April 2014 By Mariame Kaba, Project NIA. 1 Juvenile Justice in Illinois: A Data Snapshot

Save this PDF as:
 WORD  PNG  TXT  JPG

Size: px
Start display at page:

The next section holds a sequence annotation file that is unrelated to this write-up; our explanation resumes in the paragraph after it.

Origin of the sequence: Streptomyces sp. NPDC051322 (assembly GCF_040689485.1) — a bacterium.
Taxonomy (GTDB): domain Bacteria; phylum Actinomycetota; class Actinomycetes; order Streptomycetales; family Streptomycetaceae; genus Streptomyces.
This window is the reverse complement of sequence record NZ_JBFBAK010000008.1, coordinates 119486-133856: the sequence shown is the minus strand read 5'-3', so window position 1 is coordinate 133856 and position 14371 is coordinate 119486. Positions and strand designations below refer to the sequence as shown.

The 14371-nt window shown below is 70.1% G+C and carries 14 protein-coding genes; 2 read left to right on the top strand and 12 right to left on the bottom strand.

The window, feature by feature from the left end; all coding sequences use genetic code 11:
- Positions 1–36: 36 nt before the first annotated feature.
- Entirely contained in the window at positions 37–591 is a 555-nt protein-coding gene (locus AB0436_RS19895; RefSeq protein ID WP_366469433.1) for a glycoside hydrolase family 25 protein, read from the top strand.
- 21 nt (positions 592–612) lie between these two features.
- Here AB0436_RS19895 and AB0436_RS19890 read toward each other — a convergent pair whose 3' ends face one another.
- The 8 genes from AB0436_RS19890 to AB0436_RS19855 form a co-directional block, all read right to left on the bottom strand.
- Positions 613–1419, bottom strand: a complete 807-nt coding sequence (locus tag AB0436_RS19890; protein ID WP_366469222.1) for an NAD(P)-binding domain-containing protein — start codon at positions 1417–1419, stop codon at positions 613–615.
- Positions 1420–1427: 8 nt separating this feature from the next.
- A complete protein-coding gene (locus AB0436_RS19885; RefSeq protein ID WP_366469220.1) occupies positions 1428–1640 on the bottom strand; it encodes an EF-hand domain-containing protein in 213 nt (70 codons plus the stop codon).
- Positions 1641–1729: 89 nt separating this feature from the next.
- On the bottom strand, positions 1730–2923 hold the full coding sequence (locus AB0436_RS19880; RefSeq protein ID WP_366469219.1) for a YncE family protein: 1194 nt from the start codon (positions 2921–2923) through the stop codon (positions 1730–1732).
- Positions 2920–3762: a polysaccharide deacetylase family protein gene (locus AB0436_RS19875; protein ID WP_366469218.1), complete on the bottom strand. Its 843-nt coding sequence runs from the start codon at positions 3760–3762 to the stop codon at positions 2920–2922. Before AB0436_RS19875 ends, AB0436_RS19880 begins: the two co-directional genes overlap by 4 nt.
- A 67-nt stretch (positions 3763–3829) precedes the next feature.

Download "April 2014 By Mariame Kaba, Project NIA. 1 Juvenile Justice in Illinois: A Data Snapshot"

Transcription

1 Juvenile Justice in Illinois: A Data Snapshot April 2014 By Mariame Kaba, Project NIA 1 Juvenile Justice in Illinois: A Data Snapshot